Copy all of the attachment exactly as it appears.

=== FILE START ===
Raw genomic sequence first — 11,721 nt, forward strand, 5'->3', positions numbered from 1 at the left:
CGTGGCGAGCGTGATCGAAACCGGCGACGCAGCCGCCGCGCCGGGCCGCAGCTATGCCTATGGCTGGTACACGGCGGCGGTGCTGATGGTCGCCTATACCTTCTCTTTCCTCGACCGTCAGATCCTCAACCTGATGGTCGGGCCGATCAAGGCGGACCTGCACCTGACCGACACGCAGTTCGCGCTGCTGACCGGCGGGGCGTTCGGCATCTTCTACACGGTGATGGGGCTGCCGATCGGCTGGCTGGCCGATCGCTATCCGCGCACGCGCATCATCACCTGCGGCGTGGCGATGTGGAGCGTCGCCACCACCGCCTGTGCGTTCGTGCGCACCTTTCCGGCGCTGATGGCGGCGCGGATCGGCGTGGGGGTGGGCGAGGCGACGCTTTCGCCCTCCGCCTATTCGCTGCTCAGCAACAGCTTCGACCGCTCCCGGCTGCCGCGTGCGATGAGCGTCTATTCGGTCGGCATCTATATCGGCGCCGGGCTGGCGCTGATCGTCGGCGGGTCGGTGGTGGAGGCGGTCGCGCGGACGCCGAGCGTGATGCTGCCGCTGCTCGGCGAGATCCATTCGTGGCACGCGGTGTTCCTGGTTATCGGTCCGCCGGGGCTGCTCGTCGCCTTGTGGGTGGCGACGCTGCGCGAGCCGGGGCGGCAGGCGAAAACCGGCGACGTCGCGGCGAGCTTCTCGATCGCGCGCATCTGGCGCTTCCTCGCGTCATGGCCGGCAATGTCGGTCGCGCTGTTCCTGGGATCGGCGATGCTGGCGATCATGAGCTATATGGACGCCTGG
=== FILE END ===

Raw genomic sequence first — 11,721 nt, forward strand, 5'->3', positions numbered from 1 at the left:
CGTGGCGAGCGTGATCGAAACCGGCGACGCAGCCGCCGCGCCGGGCCGCAGCTATGCCTATGGCTGGTACACGGCGGCGGTGCTGATGGTCGCCTATACCTTCTCTTTCCTCGACCGTCAGATCCTCAACCTGATGGTCGGGCCGATCAAGGCGGACCTGCACCTGACCGACACGCAGTTCGCGCTGCTGACCGGCGGGGCGTTCGGCATCTTCTACACGGTGATGGGGCTGCCGATCGGCTGGCTGGCCGATCGCTATCCGCGCACGCGCATCATCACCTGCGGCGTGGCGATGTGGAGCGTCGCCACCACCGCCTGTGCGTTCGTGCGCACCTTTCCGGCGCTGATGGCGGCGCGGATCGGCGTGGGGGTGGGCGAGGCGACGCTTTCGCCCTCCGCCTATTCGCTGCTCAGCAACAGCTTCGACCGCTCCCGGCTGCCGCGTGCGATGAGCGTCTATTCGGTCGGCATCTATATCGGCGCCGGGCTGGCGCTGATCGTCGGCGGGTCGGTGGTGGAGGCGGTCGCGCGGACGCCGAGCGTGATGCTGCCGCTGCTCGGCGAGATCCATTCGTGGCACGCGGTGTTCCTGGTTATCGGTCCGCCGGGGCTGCTCGTCGCCTTGTGGGTGGCGACGCTGCGCGAGCCGGGGCGGCAGGCGAAAACCGGCGACGTCGCGGCGAGCTTCTCGATCGCGCGCATCTGGCGCTTCCTCGCGTCATGGCCGGCAATGTCGGTCGCGCTGTTCCTGGGATCGGCGATGCTGGCGATCATGAGCTATATGGACGCCTGG